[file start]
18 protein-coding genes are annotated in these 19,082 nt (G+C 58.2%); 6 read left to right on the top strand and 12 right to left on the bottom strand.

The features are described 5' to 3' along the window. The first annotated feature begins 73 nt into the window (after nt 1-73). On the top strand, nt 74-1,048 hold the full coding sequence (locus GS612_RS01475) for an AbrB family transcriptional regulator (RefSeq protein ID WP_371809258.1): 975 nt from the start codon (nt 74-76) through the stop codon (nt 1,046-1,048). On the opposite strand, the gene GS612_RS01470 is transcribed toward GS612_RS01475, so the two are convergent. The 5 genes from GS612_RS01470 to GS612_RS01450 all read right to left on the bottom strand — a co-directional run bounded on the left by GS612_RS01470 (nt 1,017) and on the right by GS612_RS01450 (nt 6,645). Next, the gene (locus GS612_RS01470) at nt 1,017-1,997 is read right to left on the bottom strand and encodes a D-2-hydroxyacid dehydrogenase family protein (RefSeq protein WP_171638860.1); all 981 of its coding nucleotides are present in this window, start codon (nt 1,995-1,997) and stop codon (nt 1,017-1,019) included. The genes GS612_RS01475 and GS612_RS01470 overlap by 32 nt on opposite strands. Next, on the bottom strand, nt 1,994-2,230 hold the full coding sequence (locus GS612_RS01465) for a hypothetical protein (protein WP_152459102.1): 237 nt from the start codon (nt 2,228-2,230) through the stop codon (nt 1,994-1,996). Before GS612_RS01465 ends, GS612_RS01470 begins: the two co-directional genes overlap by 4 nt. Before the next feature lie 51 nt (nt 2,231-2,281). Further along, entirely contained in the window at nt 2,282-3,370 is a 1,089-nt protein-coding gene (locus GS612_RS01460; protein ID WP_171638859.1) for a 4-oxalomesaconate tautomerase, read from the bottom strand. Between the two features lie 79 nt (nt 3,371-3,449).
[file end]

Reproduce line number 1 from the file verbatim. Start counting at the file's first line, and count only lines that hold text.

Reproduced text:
18 protein-coding genes are annotated in these 19,082 nt (G+C 58.2%); 6 read left to right on the top strand and 12 right to left on the bottom strand.